© Victoria Hart Glavin Tiny New York Kitchen © 2016 All Rights Reserved

Thanksgiving Menu Guide

November 22, 2013

Thanksgiving

Thanksgiving Menu Guide

In the spirit of getting organized here is a Thanksgiving Menu guide that can help you plan according.  Print this list out and add your own notes.  Remember that the key to a successful Thanksgiving dinner is organization. 

Soups & Starters

Italian Wedding Soup (Tiny Meatballs, Tortellini & Escarole)

Creamy Mushroom Soup (Rich Mushroom Broth With Sliced Mushrooms)

Sweet Potato Kale Soup (Sweet Potatoes, Corn & Peppers Simmered in Broth, Topped With Kale)

Butternut Squash Soup (Sweet Butternut Squash Simmered in a Light Vegetable Broth With Ginger & Mace)

Chicken Stock (Chicken Bones & Fresh Vegetables Simmered For Hours)

Wild Mushroom Strudel (Portabello, Shitake & Button Mushrooms Cooked With Garlic & Herbs Finished With a Mix of Goat, Mozzarella, Gruyere & Cream Cheese Wrapped In a Crispy Puff Pastry Shell

Bacon Wrapped Scallops (Sea Scallops Wrapped in Smoked Bacon)

Sides

Garlicky Greens (Steamed Kale & Chard Seasoned with Roasted Garlic)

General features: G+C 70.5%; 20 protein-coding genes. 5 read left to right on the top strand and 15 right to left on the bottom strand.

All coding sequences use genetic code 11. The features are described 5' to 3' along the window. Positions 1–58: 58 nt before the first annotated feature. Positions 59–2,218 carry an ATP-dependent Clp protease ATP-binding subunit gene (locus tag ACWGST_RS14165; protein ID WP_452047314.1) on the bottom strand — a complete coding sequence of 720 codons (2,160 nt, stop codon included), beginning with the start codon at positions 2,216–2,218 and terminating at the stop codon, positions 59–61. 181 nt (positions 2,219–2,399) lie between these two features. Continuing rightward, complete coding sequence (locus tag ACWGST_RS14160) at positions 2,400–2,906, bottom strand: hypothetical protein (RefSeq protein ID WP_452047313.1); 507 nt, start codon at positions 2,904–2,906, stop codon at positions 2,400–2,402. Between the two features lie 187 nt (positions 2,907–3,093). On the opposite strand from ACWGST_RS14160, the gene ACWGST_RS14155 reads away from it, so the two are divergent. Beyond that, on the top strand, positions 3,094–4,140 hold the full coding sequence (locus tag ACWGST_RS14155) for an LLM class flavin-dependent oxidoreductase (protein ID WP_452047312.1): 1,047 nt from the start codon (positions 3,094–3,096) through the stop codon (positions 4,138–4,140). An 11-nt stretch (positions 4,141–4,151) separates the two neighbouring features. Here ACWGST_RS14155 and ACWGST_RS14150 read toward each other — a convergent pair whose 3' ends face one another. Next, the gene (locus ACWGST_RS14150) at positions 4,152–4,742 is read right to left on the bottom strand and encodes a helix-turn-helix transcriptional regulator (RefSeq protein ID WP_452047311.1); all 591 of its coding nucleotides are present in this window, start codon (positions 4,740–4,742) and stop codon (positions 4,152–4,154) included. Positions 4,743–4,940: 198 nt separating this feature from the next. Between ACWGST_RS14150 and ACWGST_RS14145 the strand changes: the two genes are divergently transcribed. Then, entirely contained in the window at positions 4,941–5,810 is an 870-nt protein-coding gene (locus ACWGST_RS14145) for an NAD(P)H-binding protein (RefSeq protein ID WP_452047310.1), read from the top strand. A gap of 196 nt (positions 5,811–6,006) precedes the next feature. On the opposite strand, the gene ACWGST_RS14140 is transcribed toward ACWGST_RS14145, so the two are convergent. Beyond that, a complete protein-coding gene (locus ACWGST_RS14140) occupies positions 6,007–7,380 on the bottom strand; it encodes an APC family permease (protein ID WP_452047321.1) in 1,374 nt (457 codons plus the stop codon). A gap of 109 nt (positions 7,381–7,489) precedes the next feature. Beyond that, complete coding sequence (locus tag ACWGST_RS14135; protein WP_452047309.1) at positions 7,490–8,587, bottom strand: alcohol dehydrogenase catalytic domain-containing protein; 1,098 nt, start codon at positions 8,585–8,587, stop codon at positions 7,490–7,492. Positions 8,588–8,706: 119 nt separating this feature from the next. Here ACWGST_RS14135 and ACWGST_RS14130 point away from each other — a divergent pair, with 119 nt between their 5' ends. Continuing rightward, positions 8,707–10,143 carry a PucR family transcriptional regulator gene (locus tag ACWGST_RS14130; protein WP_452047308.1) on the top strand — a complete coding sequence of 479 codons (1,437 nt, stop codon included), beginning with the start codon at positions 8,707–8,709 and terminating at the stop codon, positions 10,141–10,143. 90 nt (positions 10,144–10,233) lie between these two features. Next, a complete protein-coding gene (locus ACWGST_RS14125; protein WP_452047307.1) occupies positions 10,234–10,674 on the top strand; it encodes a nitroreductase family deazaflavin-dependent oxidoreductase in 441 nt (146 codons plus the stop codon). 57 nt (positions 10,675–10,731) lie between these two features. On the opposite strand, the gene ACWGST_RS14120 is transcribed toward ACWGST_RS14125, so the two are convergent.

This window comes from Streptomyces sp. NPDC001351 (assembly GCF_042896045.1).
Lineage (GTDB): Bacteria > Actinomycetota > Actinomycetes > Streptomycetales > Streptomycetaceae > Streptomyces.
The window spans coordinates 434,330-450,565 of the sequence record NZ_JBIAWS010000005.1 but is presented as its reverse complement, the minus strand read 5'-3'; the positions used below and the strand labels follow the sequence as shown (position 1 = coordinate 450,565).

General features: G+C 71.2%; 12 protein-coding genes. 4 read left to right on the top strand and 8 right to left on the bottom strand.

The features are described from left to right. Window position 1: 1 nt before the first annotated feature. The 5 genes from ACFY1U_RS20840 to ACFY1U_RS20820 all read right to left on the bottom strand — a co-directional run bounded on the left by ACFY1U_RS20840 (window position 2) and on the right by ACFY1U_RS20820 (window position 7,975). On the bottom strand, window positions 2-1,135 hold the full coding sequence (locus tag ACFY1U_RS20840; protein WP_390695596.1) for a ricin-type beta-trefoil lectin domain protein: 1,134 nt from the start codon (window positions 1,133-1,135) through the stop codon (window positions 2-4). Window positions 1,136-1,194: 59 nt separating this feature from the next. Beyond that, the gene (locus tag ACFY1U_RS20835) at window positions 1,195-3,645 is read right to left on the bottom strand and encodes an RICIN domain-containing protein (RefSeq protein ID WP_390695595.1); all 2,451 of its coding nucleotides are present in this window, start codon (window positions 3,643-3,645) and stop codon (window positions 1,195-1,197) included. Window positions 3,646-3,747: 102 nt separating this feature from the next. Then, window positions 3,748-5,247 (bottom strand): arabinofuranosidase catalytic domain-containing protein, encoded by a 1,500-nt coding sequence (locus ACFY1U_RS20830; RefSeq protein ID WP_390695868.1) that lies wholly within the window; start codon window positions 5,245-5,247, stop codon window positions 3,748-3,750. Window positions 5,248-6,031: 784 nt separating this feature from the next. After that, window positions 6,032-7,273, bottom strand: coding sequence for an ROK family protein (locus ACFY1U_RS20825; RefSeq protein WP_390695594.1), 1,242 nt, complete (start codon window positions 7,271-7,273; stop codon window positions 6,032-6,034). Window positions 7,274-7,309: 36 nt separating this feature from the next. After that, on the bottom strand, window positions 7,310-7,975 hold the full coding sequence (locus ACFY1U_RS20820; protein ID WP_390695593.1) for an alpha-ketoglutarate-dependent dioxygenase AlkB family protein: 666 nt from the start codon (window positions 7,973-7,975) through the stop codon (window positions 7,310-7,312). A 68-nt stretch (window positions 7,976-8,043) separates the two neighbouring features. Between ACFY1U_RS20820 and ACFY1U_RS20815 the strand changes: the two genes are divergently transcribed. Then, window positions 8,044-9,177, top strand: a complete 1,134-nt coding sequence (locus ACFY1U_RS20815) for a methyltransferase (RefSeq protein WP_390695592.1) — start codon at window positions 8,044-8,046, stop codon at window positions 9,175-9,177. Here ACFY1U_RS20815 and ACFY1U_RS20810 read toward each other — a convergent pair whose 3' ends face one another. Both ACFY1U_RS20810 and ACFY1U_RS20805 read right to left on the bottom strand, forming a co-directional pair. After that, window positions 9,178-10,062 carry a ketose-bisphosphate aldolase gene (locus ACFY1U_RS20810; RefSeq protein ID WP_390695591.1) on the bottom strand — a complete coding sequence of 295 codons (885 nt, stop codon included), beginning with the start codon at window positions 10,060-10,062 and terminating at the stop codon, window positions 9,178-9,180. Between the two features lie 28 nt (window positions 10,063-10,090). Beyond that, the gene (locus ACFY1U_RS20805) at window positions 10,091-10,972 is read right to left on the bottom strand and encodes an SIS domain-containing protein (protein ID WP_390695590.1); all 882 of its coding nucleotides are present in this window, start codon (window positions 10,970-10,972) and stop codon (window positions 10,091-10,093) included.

Roasted Brussels Sprouts (Roasted Brings Out Their Natural Sweetness)

Green Beans With Almonds (Fresh Green Beans With Sliced Crisp Almonds With a Touch of Tarragon)

Creamed Spinach With Roasted Garlic (Spinach Seasoned With Nutmeg & Tossed With Cream & Garlic)

Roasted Corn Pudding (A Savory American Classic)

Roasted Butternut Squash With Dried Cranberries (Squash, Roasted With Onions & Herbs)

Cornbread Stuffing With Sausage & Spinach (Sausage In Rustic Stuffing)

Traditional New England Stuffing (Moist Bread Stuffing With Herbs & Spices)

Classic Mashed Potatoes (Velvety Smooth Made With Cream & Butter)

Maple Bourbon Sweet Potatoes (Mashed Sweet Potatoes Sweetened With a Bourbon Maple Syrup